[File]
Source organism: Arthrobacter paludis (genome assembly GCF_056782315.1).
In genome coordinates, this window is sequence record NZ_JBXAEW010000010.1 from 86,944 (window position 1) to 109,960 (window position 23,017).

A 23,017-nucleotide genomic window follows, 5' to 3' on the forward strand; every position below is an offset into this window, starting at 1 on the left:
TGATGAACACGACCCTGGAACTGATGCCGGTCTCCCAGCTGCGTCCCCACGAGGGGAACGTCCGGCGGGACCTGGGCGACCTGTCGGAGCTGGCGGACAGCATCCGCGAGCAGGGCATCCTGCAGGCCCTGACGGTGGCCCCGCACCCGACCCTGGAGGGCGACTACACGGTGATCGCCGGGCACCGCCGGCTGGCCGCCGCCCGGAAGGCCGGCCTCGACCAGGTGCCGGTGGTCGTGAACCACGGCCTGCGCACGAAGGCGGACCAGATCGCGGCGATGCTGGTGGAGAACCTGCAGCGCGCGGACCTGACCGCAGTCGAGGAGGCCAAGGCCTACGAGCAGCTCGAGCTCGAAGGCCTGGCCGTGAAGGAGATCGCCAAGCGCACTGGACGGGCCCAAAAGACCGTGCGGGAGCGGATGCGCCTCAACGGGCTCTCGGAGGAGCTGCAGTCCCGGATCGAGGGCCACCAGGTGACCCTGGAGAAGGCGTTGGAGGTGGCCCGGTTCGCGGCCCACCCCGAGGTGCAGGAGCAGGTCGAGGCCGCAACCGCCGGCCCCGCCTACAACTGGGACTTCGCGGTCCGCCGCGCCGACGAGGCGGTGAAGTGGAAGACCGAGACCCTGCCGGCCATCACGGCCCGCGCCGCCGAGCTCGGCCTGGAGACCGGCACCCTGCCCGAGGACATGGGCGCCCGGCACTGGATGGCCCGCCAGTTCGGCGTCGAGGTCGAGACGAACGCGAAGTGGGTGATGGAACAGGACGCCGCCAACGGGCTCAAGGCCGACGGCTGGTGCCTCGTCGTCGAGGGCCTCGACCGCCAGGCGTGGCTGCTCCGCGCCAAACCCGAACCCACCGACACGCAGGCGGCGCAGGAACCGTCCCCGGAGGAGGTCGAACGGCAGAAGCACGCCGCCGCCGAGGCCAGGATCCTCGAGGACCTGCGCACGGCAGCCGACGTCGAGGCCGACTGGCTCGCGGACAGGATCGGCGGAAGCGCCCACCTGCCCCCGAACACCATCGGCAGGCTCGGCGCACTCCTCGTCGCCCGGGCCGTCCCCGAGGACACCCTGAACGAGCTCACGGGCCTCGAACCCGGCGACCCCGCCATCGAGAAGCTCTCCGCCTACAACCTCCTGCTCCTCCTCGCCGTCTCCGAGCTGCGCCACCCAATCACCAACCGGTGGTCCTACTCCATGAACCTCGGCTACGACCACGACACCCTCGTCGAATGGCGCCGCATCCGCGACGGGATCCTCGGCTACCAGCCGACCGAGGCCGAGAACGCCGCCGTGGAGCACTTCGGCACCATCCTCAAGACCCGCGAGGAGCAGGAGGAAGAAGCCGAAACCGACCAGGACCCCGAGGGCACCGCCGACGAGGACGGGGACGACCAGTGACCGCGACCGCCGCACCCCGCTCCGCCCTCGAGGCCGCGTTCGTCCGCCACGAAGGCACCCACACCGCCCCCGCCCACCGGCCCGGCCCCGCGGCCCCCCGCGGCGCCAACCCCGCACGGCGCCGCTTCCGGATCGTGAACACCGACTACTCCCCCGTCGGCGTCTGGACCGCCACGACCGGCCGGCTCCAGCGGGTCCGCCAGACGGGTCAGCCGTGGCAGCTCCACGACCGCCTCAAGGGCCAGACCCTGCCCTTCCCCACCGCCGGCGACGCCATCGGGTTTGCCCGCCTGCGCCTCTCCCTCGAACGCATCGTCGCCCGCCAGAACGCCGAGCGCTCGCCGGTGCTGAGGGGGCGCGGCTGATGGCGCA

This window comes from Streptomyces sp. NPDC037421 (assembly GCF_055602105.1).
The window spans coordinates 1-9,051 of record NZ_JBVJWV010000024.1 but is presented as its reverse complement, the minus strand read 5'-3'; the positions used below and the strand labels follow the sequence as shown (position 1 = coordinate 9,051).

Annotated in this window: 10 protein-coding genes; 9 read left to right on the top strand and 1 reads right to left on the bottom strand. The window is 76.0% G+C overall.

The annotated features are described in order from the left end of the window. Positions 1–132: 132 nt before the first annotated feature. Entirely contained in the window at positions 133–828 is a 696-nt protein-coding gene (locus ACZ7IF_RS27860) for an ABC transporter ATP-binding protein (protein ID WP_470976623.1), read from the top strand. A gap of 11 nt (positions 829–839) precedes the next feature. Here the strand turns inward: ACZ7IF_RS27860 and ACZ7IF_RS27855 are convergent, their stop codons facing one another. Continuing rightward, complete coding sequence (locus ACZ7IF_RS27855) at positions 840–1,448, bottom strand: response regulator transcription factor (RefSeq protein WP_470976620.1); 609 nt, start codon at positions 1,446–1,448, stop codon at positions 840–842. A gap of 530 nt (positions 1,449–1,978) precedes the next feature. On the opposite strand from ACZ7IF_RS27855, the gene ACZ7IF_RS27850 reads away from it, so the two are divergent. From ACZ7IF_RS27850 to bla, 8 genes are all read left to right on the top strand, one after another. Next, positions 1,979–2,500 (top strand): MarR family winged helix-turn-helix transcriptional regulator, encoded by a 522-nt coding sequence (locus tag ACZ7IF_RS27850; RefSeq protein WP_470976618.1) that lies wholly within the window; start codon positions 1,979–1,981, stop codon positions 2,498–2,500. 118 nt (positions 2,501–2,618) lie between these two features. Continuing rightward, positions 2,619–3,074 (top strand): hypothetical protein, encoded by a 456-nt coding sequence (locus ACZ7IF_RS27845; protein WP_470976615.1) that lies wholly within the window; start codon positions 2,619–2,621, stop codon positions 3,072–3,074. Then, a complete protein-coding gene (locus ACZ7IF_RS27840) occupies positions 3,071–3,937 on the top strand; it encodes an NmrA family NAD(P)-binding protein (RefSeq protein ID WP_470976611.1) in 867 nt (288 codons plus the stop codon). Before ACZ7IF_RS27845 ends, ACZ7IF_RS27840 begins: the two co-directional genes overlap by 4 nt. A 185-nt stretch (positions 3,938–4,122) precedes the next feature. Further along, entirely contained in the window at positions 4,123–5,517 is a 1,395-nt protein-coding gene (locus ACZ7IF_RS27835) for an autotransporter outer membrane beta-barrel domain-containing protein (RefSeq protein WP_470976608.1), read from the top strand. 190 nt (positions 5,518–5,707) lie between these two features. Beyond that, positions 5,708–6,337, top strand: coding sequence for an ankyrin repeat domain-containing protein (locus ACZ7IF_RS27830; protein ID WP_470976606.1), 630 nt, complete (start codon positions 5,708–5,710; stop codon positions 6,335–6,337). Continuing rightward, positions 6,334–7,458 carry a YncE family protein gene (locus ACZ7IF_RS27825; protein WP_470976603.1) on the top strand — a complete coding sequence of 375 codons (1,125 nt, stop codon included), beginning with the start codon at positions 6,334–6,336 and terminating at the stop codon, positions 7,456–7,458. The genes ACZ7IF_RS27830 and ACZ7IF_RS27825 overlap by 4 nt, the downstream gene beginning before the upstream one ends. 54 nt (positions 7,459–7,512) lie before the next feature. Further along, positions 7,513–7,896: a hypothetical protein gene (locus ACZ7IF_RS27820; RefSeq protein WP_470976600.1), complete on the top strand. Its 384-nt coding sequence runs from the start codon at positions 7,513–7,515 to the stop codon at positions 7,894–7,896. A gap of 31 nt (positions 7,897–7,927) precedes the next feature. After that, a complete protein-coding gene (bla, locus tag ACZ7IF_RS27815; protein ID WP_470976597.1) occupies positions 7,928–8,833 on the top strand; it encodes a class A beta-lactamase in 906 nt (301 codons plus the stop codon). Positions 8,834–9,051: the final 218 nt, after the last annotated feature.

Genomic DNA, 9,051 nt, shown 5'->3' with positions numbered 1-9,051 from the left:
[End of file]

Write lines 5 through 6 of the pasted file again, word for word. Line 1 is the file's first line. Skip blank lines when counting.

This window comes from Streptomyces sp. NPDC037421 (assembly GCF_055602105.1).
The window spans coordinates 1-9,051 of record NZ_JBVJWV010000024.1 but is presented as its reverse complement, the minus strand read 5'-3'; the positions used below and the strand labels follow the sequence as shown (position 1 = coordinate 9,051).